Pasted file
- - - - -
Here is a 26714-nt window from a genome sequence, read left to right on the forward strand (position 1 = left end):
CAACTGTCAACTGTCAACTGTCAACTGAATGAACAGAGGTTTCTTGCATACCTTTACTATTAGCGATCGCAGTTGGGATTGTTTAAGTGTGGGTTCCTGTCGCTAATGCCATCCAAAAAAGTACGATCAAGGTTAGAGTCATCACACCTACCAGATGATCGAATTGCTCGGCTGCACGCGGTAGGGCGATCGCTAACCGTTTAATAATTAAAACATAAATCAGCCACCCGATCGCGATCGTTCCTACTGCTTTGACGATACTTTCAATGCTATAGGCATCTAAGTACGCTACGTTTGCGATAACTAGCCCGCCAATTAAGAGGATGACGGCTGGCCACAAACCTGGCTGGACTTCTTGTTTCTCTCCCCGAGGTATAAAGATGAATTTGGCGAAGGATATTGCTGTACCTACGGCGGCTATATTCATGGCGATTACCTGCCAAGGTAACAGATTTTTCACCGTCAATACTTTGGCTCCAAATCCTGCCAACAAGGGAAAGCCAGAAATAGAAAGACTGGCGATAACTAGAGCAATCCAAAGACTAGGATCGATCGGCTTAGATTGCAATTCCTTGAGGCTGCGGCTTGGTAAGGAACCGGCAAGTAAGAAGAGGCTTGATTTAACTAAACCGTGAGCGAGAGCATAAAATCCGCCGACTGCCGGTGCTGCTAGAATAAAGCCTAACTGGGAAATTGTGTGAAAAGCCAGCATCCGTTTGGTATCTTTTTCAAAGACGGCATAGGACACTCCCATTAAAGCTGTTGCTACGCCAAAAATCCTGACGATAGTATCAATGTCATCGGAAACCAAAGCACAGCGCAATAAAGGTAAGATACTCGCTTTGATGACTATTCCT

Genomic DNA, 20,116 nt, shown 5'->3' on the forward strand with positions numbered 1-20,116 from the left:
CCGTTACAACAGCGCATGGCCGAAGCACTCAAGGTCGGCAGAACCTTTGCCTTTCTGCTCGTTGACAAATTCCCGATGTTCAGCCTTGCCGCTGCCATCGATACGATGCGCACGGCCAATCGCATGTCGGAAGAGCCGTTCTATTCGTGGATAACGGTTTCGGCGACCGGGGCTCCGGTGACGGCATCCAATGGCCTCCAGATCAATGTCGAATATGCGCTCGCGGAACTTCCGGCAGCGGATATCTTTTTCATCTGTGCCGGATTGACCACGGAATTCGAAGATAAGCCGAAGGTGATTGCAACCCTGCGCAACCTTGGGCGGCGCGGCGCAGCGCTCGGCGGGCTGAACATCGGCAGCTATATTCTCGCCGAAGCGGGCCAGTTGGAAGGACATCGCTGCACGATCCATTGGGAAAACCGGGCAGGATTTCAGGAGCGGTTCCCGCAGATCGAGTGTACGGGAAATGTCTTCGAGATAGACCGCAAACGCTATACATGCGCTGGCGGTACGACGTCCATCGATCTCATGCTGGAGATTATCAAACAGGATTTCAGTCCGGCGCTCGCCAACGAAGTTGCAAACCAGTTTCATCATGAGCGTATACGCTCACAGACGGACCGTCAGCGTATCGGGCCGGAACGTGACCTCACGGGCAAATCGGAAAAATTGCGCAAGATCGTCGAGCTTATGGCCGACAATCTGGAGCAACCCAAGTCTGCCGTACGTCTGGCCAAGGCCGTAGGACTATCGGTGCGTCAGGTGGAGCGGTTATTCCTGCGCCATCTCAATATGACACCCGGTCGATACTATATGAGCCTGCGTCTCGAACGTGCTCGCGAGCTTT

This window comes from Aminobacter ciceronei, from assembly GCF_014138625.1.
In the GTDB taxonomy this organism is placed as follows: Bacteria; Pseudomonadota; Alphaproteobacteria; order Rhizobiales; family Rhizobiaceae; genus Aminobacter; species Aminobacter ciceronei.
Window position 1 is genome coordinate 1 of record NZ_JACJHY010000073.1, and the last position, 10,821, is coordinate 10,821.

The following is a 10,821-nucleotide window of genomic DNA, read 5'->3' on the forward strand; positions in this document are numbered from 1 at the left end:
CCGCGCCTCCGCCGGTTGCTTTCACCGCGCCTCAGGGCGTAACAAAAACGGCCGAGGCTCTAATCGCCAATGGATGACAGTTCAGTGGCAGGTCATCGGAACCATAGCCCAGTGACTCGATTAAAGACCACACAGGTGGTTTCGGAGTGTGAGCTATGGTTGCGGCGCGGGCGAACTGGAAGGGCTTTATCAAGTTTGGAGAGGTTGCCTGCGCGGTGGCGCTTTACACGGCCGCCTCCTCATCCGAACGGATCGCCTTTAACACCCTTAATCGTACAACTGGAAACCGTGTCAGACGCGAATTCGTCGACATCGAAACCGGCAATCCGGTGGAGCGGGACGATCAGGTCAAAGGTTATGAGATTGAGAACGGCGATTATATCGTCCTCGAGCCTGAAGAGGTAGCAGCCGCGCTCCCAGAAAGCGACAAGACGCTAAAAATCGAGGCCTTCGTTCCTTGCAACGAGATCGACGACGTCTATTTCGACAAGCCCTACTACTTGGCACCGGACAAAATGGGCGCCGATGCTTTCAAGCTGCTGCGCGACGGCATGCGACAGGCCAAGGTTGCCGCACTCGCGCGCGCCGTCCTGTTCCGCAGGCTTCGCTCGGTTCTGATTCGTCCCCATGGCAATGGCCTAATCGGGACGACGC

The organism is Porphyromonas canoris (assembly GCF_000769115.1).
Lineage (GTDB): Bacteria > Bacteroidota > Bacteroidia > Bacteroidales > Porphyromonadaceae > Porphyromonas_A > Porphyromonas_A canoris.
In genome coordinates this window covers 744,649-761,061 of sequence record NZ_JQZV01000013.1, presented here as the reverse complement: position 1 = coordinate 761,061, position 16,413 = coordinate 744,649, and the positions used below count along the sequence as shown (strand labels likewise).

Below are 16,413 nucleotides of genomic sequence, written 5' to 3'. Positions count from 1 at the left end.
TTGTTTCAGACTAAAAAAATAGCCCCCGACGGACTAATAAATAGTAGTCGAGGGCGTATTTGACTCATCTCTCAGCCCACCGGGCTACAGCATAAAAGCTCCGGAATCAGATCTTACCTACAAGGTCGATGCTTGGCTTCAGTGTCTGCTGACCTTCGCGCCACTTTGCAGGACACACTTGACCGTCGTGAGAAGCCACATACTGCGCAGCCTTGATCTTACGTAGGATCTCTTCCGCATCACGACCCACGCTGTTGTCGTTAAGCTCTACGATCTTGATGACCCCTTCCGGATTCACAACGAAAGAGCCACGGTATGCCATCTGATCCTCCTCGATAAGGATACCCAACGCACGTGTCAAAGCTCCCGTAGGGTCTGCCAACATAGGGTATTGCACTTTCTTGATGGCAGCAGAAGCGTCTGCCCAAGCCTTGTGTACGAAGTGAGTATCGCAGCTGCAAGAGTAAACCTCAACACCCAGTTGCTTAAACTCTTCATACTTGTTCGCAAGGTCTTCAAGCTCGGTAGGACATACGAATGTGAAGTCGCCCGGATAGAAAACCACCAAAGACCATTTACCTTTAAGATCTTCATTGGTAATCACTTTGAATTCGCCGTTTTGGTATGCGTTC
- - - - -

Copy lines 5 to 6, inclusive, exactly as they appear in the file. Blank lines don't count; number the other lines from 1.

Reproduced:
This window comes from Aminobacter ciceronei, from assembly GCF_014138625.1.
In the GTDB taxonomy this organism is placed as follows: Bacteria; Pseudomonadota; Alphaproteobacteria; order Rhizobiales; family Rhizobiaceae; genus Aminobacter; species Aminobacter ciceronei.